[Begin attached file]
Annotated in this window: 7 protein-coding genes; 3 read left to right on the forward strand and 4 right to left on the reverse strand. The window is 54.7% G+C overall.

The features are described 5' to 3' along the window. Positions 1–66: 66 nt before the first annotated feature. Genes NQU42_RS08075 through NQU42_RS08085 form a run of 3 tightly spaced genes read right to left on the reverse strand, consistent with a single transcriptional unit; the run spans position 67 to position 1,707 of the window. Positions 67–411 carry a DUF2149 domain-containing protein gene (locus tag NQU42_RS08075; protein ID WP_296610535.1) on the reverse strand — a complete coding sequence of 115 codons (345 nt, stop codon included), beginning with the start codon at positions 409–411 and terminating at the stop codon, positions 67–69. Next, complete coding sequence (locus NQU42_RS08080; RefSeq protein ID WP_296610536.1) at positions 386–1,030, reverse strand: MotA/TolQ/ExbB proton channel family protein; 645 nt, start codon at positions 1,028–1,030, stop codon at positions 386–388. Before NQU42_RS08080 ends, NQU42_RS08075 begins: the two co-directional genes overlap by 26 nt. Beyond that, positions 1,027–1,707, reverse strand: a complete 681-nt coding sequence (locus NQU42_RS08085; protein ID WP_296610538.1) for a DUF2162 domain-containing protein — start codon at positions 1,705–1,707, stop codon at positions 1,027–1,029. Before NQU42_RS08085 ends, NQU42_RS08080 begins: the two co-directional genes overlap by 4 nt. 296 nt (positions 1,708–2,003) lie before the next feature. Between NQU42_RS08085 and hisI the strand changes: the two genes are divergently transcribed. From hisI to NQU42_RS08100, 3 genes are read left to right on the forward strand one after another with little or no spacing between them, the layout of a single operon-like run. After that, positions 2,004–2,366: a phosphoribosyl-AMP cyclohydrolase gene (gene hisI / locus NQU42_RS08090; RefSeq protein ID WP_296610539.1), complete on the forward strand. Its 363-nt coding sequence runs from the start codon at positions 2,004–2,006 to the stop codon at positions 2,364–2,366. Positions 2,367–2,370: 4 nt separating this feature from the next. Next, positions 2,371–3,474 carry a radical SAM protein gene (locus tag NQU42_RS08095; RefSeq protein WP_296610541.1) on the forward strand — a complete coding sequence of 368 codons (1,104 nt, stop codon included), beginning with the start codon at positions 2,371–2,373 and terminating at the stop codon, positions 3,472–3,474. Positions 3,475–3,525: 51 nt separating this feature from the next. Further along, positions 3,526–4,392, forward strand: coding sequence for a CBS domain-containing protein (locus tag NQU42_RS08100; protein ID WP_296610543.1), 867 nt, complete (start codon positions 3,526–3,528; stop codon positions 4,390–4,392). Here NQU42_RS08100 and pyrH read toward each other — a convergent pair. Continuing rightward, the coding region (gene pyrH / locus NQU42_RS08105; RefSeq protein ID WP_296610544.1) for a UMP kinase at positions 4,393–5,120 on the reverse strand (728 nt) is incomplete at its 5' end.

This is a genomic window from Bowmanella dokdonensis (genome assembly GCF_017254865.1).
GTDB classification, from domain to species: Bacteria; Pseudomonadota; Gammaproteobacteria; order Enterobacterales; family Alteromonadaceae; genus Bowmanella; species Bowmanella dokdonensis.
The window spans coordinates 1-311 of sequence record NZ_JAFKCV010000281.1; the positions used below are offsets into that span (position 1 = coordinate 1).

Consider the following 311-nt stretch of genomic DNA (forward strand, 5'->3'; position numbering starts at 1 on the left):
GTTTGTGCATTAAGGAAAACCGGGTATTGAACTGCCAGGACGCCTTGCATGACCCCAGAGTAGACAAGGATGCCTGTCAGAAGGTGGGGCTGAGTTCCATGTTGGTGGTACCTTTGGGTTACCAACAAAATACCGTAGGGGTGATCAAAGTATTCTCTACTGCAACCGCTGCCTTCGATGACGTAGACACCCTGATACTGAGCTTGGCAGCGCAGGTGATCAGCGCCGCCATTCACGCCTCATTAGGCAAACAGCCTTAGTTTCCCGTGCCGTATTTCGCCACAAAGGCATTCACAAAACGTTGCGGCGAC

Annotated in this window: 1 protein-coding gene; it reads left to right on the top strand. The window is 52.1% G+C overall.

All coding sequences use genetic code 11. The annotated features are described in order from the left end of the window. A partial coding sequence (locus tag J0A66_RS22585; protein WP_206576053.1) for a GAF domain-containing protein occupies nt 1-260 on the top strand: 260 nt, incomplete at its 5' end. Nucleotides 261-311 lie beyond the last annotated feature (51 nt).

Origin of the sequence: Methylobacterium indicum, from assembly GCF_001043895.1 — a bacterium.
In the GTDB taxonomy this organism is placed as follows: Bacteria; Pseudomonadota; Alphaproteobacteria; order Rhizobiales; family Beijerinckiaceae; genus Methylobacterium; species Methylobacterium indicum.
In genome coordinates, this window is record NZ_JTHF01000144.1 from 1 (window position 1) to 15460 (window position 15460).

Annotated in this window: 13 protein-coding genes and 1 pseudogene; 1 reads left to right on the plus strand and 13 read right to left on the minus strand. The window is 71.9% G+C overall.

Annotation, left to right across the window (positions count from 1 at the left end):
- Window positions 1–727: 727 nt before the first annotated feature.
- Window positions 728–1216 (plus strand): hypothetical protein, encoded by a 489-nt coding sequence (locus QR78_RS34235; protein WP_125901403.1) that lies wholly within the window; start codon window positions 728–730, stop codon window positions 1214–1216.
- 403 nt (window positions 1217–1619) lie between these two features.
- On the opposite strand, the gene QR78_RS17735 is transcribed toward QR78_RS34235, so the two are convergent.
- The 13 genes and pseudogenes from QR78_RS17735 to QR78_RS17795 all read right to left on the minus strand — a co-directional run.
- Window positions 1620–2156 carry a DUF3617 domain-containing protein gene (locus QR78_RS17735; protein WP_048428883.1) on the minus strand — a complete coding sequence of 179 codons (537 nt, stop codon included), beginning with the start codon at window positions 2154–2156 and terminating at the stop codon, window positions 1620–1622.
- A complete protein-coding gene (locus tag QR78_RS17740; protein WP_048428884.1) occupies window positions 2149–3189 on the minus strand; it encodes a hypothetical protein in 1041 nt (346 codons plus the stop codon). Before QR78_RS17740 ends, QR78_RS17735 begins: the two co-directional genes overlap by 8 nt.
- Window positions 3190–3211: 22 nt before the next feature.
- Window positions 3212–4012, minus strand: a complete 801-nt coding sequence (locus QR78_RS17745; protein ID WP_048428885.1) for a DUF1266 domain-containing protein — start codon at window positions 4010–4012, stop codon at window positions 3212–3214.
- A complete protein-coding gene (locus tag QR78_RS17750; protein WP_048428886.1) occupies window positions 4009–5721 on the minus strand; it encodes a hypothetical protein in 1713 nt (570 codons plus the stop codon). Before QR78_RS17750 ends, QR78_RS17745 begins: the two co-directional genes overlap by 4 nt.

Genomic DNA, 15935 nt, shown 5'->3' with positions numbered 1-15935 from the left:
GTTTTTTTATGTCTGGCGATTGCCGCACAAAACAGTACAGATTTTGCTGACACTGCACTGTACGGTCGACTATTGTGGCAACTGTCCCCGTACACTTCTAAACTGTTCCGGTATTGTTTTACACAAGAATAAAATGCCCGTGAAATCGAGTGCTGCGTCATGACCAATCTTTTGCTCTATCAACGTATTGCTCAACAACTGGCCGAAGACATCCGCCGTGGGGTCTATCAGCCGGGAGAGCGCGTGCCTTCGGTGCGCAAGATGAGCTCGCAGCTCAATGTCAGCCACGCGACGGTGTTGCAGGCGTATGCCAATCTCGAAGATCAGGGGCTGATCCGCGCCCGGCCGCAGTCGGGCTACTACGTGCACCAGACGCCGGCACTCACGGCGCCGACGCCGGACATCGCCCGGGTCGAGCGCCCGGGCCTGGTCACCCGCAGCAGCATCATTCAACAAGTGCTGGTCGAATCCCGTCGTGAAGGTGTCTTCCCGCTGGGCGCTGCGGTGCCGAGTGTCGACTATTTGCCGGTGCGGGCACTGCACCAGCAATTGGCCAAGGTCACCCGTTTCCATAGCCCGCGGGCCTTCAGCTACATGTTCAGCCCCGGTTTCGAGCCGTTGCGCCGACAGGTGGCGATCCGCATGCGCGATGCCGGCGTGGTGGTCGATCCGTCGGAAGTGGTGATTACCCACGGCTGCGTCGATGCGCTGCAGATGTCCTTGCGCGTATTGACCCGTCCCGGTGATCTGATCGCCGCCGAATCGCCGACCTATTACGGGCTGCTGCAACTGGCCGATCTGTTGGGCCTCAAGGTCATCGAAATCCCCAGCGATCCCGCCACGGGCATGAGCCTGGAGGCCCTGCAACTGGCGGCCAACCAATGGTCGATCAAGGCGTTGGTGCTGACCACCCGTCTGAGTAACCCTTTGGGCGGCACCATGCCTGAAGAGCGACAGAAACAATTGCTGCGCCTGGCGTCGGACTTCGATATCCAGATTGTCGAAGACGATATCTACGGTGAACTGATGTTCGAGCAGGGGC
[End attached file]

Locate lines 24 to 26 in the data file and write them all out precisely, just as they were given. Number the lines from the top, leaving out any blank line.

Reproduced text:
- A complete protein-coding gene (locus tag QR78_RS17750; protein WP_048428886.1) occupies window positions 4009–5721 on the minus strand; it encodes a hypothetical protein in 1713 nt (570 codons plus the stop codon). Before QR78_RS17750 ends, QR78_RS17745 begins: the two co-directional genes overlap by 4 nt.

Genomic DNA, 15935 nt, shown 5'->3' with positions numbered 1-15935 from the left:
GTTTTTTTATGTCTGGCGATTGCCGCACAAAACAGTACAGATTTTGCTGACACTGCACTGTACGGTCGACTATTGTGGCAACTGTCCCCGTACACTTCTAAACTGTTCCGGTATTGTTTTACACAAGAATAAAATGCCCGTGAAATCGAGTGCTGCGTCATGACCAATCTTTTGCTCTATCAACGTATTGCTCAACAACTGGCCGAAGACATCCGCCGTGGGGTCTATCAGCCGGGAGAGCGCGTGCCTTCGGTGCGCAAGATGAGCTCGCAGCTCAATGTCAGCCACGCGACGGTGTTGCAGGCGTATGCCAATCTCGAAGATCAGGGGCTGATCCGCGCCCGGCCGCAGTCGGGCTACTACGTGCACCAGACGCCGGCACTCACGGCGCCGACGCCGGACATCGCCCGGGTCGAGCGCCCGGGCCTGGTCACCCGCAGCAGCATCATTCAACAAGTGCTGGTCGAATCCCGTCGTGAAGGTGTCTTCCCGCTGGGCGCTGCGGTGCCGAGTGTCGACTATTTGCCGGTGCGGGCACTGCACCAGCAATTGGCCAAGGTCACCCGTTTCCATAGCCCGCGGGCCTTCAGCTACATGTTCAGCCCCGGTTTCGAGCCGTTGCGCCGACAGGTGGCGATCCGCATGCGCGATGCCGGCGTGGTGGTCGATCCGTCGGAAGTGGTGATTACCCACGGCTGCGTCGATGCGCTGCAGATGTCCTTGCGCGTATTGACCCGTCCCGGTGATCTGATCGCCGCCGAATCGCCGACCTATTACGGGCTGCTGCAACTGGCCGATCTGTTGGGCCTCAAGGTCATCGAAATCCCCAGCGATCCCGCCACGGGCATGAGCCTGGAGGCCCTGCAACTGGCGGCCAACCAATGGTCGATCAAGGCGTTGGTGCTGACCACCCGTCTGAGTAACCCTTTGGGCGGCACCATGCCTGAAGAGCGACAGAAACAATTGCTGCGCCTGGCGTCGGACTTCGATATCCAGATTGTCGAAGACGATATCTACGGTGAACTGATGTTCGAGCAGGGGC